Commissioned by local industrialist John Henry Hower and designed by renowned Akron architect Jacob Snyder, the Hower House fills its 28 rooms with mementos from a storied past. The National Historic Landmark?built in 1871?is well preserved, from the 2.5-acre lawn to the mansard roof. Eleven months out of the year, the Victorian mansion hosts tours and programs, wherein visitors can examine treasures from the Howers' world travels.
The Akron Art Museum's collection showcases art after 1850, allowing visitors to breathe freely and without fear of catching the plague from Medieval shrouds. Works by Ohio-affiliated artists such as Frank Duveneck are joined by renowned pieces by Andy Warhol, El Anatsui, and Doris Salcedo, as well as traveling exhibitions. The upcoming exhibit Who Shot Rock & Roll: A Photographic History 1955 to the Present features 175 pictures by photographers including Richard Avedon, Diane Arbus, and Annie Leibovitz.
The medieval carvings, European antiques, and Italian alabaster sculptures at the Akron Civic Theatre absorb the ascending harmonies of symphony concerts and heavy rock ‘n’ roll alike. Built in 1929 to resemble a Moorish castle, the venue has maintained much of its historic charm, including the exceedingly rare atmospheric ceiling, in which stars twinkle and clouds float by as mesmerizingly as the last few corn flakes atop a bowl of milk.
Since opening with a Frank Sinatra performance in 1990, the stadium now known as Times Union Center has seen more than 15 million guests pass through its turnstiles. That’s only slightly smaller than the population of the Netherlands and roughly equal to the number of people worldwide who enjoy candy corn. Besides attracting such entertainment titans as the Rolling Stones, U2, Disney’s “On Ice” series, and the Harlem Globetrotters, the multifunction arena is also home to the AHL’s Albany Devils and college basketball’s Siena Saints.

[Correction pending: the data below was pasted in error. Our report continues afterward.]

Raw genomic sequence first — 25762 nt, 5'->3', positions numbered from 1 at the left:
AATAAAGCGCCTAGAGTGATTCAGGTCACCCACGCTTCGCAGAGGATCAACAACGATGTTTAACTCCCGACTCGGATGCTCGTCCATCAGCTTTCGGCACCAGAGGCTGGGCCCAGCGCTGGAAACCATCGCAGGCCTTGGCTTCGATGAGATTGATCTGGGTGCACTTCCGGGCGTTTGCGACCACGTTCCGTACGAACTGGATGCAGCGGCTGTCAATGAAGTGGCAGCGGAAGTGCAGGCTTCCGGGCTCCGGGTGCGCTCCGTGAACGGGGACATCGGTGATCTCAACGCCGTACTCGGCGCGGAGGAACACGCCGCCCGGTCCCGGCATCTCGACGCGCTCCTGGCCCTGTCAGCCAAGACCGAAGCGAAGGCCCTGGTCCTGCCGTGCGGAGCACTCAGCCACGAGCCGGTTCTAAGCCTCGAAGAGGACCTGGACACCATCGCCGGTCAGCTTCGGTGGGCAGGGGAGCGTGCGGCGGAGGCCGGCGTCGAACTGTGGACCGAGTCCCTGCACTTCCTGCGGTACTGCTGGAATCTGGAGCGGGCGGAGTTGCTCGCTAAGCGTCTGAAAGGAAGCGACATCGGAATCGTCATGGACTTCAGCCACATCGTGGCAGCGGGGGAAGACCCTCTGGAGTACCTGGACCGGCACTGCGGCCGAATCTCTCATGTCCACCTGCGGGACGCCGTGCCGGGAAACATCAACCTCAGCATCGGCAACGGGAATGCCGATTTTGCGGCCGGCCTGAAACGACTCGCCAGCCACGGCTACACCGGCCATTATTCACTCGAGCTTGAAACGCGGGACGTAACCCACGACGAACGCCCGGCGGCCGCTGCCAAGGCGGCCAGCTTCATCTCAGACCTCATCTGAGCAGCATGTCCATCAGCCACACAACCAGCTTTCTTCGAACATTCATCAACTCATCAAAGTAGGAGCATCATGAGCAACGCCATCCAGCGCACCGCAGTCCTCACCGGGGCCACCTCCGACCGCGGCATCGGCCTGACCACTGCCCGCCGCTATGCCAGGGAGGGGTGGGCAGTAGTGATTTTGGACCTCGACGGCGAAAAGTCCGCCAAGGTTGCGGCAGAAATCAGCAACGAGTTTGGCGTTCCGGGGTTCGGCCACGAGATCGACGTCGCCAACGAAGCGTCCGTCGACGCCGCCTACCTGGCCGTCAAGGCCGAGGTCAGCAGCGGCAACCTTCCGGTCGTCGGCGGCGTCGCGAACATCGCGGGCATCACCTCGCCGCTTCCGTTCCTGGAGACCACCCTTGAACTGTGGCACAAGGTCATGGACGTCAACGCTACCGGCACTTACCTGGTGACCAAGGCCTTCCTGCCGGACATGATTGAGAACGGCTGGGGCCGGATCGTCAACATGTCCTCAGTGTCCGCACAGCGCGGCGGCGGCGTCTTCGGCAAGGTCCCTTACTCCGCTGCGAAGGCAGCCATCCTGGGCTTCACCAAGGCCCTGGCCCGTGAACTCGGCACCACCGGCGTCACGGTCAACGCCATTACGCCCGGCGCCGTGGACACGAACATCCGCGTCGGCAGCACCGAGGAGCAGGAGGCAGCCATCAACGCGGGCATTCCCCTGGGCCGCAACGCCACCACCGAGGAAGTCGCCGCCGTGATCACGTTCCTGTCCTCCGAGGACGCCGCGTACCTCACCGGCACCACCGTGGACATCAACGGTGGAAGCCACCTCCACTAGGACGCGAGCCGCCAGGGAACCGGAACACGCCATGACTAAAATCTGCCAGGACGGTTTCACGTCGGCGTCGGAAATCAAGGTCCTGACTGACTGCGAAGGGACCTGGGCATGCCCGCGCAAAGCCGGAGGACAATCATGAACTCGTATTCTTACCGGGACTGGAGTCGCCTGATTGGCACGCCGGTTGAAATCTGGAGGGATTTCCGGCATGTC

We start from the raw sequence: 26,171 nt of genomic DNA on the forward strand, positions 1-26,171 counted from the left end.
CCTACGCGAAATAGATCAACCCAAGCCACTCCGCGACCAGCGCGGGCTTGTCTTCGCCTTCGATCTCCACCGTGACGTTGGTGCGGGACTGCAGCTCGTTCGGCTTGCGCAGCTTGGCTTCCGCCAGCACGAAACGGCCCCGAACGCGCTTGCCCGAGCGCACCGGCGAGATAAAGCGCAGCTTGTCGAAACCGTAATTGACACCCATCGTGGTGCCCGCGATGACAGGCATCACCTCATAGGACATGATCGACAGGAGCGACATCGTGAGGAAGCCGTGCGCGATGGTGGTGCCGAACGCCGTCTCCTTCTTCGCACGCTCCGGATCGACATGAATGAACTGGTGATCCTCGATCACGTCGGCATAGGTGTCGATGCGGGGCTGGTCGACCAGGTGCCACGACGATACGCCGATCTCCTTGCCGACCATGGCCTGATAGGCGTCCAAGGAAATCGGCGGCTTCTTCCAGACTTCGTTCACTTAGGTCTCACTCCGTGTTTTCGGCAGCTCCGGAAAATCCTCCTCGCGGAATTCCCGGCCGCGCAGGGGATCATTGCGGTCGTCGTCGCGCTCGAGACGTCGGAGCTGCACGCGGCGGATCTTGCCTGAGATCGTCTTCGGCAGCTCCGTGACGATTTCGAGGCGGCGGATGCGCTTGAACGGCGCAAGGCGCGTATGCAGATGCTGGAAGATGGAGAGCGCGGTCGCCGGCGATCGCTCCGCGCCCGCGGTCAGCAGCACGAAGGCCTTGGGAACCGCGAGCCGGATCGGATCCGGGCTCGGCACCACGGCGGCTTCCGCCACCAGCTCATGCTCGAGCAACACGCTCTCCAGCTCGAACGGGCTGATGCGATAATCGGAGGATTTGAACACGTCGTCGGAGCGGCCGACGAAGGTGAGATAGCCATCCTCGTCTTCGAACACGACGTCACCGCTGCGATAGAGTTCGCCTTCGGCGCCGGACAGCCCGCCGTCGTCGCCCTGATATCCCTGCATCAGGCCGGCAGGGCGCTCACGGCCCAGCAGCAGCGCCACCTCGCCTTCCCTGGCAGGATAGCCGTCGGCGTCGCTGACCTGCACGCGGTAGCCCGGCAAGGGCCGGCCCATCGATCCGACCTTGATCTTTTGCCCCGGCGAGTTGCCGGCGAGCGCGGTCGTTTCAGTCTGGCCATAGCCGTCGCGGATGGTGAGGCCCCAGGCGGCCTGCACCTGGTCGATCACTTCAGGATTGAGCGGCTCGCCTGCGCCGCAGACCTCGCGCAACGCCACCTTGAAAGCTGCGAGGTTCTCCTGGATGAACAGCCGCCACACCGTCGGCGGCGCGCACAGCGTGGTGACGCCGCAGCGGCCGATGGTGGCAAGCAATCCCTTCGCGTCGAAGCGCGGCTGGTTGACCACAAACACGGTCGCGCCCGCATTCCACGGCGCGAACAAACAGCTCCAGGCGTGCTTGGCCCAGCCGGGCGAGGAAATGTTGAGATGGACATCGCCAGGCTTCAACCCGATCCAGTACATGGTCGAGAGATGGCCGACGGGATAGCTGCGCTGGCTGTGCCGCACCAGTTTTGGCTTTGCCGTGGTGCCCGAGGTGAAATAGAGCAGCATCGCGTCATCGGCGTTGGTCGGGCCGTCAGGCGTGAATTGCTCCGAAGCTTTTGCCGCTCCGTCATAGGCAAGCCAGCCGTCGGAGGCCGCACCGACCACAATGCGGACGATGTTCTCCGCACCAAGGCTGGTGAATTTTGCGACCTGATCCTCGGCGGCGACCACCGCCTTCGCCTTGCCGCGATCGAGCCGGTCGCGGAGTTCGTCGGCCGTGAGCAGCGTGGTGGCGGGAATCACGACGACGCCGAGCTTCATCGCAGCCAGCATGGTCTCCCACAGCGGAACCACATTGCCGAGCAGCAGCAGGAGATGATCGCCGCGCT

In 1880, the final fasteners and sleepers on the Valley Railway were tightened into place. It wouldn’t be long before a billowing cloud of steam announced the arrival of the first train running through the Cuyahoga Valley, a territory that had served as a passageway for foot traffic for thousands of years. Over the next century, the railway contributed to the growth of commerce between Akron and Cleveland, changing ownership multiple times, and transforming from a freight train, into a passenger train, back to a freight train, and finally into a UFO.
Now celebrating its 41st year of passenger-rail service, the Cuyahoga Valley Scenic Railroad transports sightseers over the historic rails through 33,000 acres of land owned by the National Park Service. With a year-round roster of trips, including wine- and beer-tasting excursions, passengers can set forth on morning, afternoon, and evening journeys that sweep past meadowlands, pinery, and rivers and give glimpses of native wildlife, such as fox, deer, bobcat mascots, and owls.
Dustin Oliver has served as the choir and drama director at Akron North High School and the fine-arts director at Celebration Church, so he knows a thing or two about putting on a performance. Add to that nearly 15 years practicing the guitar, nearly 20 years honing his piano and voice skills, and at least a few minutes humming the theme to M.A.S.H., and it becomes obvious that this artist is a multi-talented whiz. An accomplished musician and composer with a Bachelor’s degree in music from Southeastern University, Dustin is earning his Master’s in theatre from the University of Akron, making him a veritable double threat and a valuable resource for aspiring musicians and actors. When not adding to his own skill set, he leads private and group music lessons in guitar, piano, bass, and voice for students ages 5 and older—as well as private and group acting lessions—following well-established curricula.